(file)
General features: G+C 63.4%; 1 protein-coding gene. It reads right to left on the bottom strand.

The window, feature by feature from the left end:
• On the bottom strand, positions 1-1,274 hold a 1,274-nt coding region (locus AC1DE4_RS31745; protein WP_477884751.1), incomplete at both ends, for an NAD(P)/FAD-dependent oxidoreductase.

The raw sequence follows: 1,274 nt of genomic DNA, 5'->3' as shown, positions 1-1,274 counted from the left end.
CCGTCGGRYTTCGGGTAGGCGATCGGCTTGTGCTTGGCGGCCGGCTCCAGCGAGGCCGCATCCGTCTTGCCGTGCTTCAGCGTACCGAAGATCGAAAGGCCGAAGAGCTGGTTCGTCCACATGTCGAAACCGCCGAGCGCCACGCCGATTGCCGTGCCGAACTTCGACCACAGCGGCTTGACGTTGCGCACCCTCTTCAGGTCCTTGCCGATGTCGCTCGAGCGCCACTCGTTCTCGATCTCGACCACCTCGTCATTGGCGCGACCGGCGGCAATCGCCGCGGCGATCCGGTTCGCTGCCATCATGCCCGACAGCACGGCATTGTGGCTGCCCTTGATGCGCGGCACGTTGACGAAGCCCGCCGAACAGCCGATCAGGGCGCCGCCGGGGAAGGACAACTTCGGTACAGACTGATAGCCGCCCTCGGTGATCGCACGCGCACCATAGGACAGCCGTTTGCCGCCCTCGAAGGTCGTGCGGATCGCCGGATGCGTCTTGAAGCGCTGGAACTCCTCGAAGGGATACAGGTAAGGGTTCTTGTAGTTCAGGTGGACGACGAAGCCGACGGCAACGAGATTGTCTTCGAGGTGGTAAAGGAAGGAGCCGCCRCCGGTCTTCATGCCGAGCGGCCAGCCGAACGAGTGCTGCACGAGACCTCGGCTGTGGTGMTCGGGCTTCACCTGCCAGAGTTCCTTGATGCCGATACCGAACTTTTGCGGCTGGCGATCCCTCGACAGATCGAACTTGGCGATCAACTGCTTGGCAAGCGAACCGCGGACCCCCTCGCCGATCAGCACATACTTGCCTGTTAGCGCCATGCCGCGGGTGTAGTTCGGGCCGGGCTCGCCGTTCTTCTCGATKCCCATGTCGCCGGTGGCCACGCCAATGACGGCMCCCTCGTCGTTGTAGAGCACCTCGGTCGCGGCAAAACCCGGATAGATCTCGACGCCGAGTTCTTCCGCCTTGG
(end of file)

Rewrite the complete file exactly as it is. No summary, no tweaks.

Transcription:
General features: G+C 63.4%; 1 protein-coding gene. It reads right to left on the bottom strand.

The window, feature by feature from the left end:
• On the bottom strand, positions 1-1,274 hold a 1,274-nt coding region (locus AC1DE4_RS31745; protein WP_477884751.1), incomplete at both ends, for an NAD(P)/FAD-dependent oxidoreductase.

The raw sequence follows: 1,274 nt of genomic DNA, 5'->3' as shown, positions 1-1,274 counted from the left end.
CCGTCGGRYTTCGGGTAGGCGATCGGCTTGTGCTTGGCGGCCGGCTCCAGCGAGGCCGCATCCGTCTTGCCGTGCTTCAGCGTACCGAAGATCGAAAGGCCGAAGAGCTGGTTCGTCCACATGTCGAAACCGCCGAGCGCCACGCCGATTGCCGTGCCGAACTTCGACCACAGCGGCTTGACGTTGCGCACCCTCTTCAGGTCCTTGCCGATGTCGCTCGAGCGCCACTCGTTCTCGATCTCGACCACCTCGTCATTGGCGCGACCGGCGGCAATCGCCGCGGCGATCCGGTTCGCTGCCATCATGCCCGACAGCACGGCATTGTGGCTGCCCTTGATGCGCGGCACGTTGACGAAGCCCGCCGAACAGCCGATCAGGGCGCCGCCGGGGAAGGACAACTTCGGTACAGACTGATAGCCGCCCTCGGTGATCGCACGCGCACCATAGGACAGCCGTTTGCCGCCCTCGAAGGTCGTGCGGATCGCCGGATGCGTCTTGAAGCGCTGGAACTCCTCGAAGGGATACAGGTAAGGGTTCTTGTAGTTCAGGTGGACGACGAAGCCGACGGCAACGAGATTGTCTTCGAGGTGGTAAAGGAAGGAGCCGCCRCCGGTCTTCATGCCGAGCGGCCAGCCGAACGAGTGCTGCACGAGACCTCGGCTGTGGTGMTCGGGCTTCACCTGCCAGAGTTCCTTGATGCCGATACCGAACTTTTGCGGCTGGCGATCCCTCGACAGATCGAACTTGGCGATCAACTGCTTGGCAAGCGAACCGCGGACCCCCTCGCCGATCAGCACATACTTGCCTGTTAGCGCCATGCCGCGGGTGTAGTTCGGGCCGGGCTCGCCGTTCTTCTCGATKCCCATGTCGCCGGTGGCCACGCCAATGACGGCMCCCTCGTCGTTGTAGAGCACCTCGGTCGCGGCAAAACCCGGATAGATCTCGACGCCGAGTTCTTCCGCCTTGG